By January 17, 2019—
You might not think so, but renting out your home can be pretty risky business. Not to mention, it can be hard to find the right tenant. There are so many variables to consider. What if the renter is questionable? What if there’s sudden repairs that need to be made to your property? What if the renter disturbs the others within the strata lot?
Recently, the government of BC has released a new report outlining ways that can improve security and fairness for both renters and landlords throughout the province.
There were 23 recommendations brought to the government’s attention to increase satisfaction for renters and landlords. These points are defined in the report (see resources below). I think it’s safe to say that what everyone is looking for is fairness and security when it comes to renting, or renting out, properties.
According to the report, there are about 1.5 million renters in BC. That’s a lot of people. And to add to this, vacancy rates are actually quite low.
If you are a strata property owner with an empty unit, whether you are already renting your place out, or are thinking about it, these are some pointers you should know about.
Recommendations from the Rental Housing Task Force
In April 2018, a Rental Housing Task Force was appointed to improve security and fairness for renters. The Task Force went through the various Tenancy Acts to see what can be changed and if rules were even being followed.
Can you rent out your strata property?
Since vacancy rates are low, it is important to increase the rental housing supply. One way to increase the supply is to make existing housing units that are currently empty available. The Task Force recommended that the Province “eliminate the ability of strata corporations to restrict owners from renting their own strata units.” The current NDP government intends to increase rental supply by forcing all strata buildings to allow rentals and requiring all owners to apply for exemption to the Speculation and Vacancy Tax themselves to prove their secondary properties are rented out. This is in contrast to Metro Vancouver’s declaration of the occupancy of their home. The NDP is giving strata buildings two years to amend their bylaws. The implication is if the rental bylaws are not amended, all the owners are at risk of this tax. To sum this up, if you own a condo that’s empty, your strata corporation won’t be able to stop you from renting out your unit.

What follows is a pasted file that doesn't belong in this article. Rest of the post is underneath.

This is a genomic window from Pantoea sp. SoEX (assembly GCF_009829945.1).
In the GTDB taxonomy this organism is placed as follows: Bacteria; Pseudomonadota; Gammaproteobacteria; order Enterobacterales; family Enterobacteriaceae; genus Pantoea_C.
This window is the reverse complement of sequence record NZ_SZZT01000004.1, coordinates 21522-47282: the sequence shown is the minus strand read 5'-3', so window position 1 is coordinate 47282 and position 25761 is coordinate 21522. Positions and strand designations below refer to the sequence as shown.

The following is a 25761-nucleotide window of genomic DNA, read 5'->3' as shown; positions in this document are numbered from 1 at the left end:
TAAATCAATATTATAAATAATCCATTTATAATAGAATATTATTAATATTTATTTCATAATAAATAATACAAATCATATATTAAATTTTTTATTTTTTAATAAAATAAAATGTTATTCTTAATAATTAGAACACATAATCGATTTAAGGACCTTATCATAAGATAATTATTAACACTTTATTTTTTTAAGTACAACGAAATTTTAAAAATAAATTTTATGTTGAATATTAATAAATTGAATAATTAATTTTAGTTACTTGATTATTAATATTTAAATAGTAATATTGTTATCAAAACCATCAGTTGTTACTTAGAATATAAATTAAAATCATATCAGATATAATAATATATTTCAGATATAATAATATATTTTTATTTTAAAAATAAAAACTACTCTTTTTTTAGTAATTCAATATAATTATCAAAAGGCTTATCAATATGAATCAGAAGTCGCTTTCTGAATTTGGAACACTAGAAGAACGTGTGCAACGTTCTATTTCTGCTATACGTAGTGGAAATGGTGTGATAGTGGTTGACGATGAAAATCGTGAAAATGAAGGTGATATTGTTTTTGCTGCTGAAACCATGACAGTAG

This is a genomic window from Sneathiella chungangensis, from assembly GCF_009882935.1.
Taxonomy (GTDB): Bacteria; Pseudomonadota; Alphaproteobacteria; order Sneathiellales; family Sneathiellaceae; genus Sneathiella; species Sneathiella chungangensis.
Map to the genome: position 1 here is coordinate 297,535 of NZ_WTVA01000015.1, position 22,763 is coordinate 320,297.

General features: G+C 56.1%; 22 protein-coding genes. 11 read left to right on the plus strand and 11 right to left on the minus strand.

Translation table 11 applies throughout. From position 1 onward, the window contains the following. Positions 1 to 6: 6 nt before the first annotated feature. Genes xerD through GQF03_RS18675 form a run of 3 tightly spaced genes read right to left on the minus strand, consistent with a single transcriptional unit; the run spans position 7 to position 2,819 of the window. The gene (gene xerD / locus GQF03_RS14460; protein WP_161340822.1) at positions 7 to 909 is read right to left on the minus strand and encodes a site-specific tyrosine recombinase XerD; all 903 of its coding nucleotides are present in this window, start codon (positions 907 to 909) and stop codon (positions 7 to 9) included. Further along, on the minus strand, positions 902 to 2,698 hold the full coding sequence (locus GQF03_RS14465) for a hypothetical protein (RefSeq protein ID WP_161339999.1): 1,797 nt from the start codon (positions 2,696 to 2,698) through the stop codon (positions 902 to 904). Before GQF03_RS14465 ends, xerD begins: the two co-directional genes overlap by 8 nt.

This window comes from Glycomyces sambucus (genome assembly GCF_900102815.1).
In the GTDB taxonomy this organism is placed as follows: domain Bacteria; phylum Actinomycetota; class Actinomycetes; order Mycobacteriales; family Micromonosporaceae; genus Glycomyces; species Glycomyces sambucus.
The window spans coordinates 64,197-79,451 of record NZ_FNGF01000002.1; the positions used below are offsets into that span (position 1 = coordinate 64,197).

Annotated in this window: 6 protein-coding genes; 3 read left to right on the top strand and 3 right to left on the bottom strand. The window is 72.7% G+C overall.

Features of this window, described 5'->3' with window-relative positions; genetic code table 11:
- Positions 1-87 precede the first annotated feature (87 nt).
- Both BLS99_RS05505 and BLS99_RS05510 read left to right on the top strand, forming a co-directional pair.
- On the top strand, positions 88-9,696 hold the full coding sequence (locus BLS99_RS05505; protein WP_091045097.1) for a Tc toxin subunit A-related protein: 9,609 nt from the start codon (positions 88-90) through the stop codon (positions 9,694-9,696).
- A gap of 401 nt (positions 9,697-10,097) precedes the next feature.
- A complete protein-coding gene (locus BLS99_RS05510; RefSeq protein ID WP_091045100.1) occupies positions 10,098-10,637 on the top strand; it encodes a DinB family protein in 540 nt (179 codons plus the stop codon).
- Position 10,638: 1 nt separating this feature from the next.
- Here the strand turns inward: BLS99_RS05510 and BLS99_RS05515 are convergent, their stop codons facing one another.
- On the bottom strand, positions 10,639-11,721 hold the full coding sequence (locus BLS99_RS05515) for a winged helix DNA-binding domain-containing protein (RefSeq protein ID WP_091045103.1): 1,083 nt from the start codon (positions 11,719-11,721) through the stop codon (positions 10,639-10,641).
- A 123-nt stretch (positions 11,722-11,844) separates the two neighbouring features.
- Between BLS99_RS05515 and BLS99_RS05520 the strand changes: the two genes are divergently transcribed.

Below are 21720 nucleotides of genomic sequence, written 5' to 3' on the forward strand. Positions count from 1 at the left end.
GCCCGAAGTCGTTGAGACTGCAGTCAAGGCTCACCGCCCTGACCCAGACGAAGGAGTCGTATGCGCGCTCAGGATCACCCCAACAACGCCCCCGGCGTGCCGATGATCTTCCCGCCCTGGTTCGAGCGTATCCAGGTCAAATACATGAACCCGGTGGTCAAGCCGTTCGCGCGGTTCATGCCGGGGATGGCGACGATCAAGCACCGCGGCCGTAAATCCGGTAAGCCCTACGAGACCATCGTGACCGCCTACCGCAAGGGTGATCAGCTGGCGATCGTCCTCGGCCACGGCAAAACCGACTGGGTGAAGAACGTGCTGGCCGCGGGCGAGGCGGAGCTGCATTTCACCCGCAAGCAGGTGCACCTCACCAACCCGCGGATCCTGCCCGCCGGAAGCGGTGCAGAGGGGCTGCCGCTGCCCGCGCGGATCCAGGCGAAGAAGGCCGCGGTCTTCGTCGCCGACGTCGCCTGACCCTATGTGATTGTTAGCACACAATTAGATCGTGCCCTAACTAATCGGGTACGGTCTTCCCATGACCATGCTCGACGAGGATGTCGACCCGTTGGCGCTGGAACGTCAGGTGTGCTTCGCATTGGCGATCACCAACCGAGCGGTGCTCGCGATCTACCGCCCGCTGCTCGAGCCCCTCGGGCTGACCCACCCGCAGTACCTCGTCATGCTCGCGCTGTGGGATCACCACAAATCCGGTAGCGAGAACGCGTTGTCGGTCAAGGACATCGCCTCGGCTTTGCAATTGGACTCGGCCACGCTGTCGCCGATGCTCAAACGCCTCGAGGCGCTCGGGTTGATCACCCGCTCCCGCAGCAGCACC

The recommendations regarding rent increase are as follows:
- Changing the maximum rent-increase formula. The previous formula allowed for increases for inflation plus an additional 2%. The new formula allows increases according to inflation only and removes the automatic 2% yearly increase.
- It allows for additional modest rent increase above inflation for cases where renovations and repairs have been completed to rental units.
This formula is meant to keep rent at a fair and reasonable rate for both the renter and property owner.
Minimum length of tenancy
The details are still being ironed out by the Task Force and the Province, but as far as we can tell, there have been no restrictions placed on the minimum length of time you can set for a tenant to rent your home. We say this, but to put a minimum length is at your own discretion. Currently, for Metro Vancouver there is a minimum of 1 month rentals for strata homes, to discourage Airbnbs. Though in most buildings you’ll find a minimum length of time tenants need to lease the home, 1 month, 3 months, 6 months, or 1 year.
Because there is a lack of rental housing supply, there is a fear among renters that they can lose their tenancy through conflict with their landlord. A renter may have little opportunity of finding a new unit to rent.
Some measures are being put in place to protect long-term rental housing. Among them are “renoviction” protection, and includes Speculation and Vacancy Tax, as well as enabling strata corporations to fine owners who rent short-term in violation of the strata agreement. However, your strata corporation could have the ability to evict tenants in exceptional cases where negligence, abuse or law breaking is disrupting the environment of other tenants.
Don’t forget, for more information you need to consult licensed professionals who are able to provide accurate information and guidance for your property.
Read the report: https://engage.gov.bc.ca/app/uploads/sites/381/2018/12/RHTF-Recommendations-and-WWH-Report_Dec2018_FINAL.pdf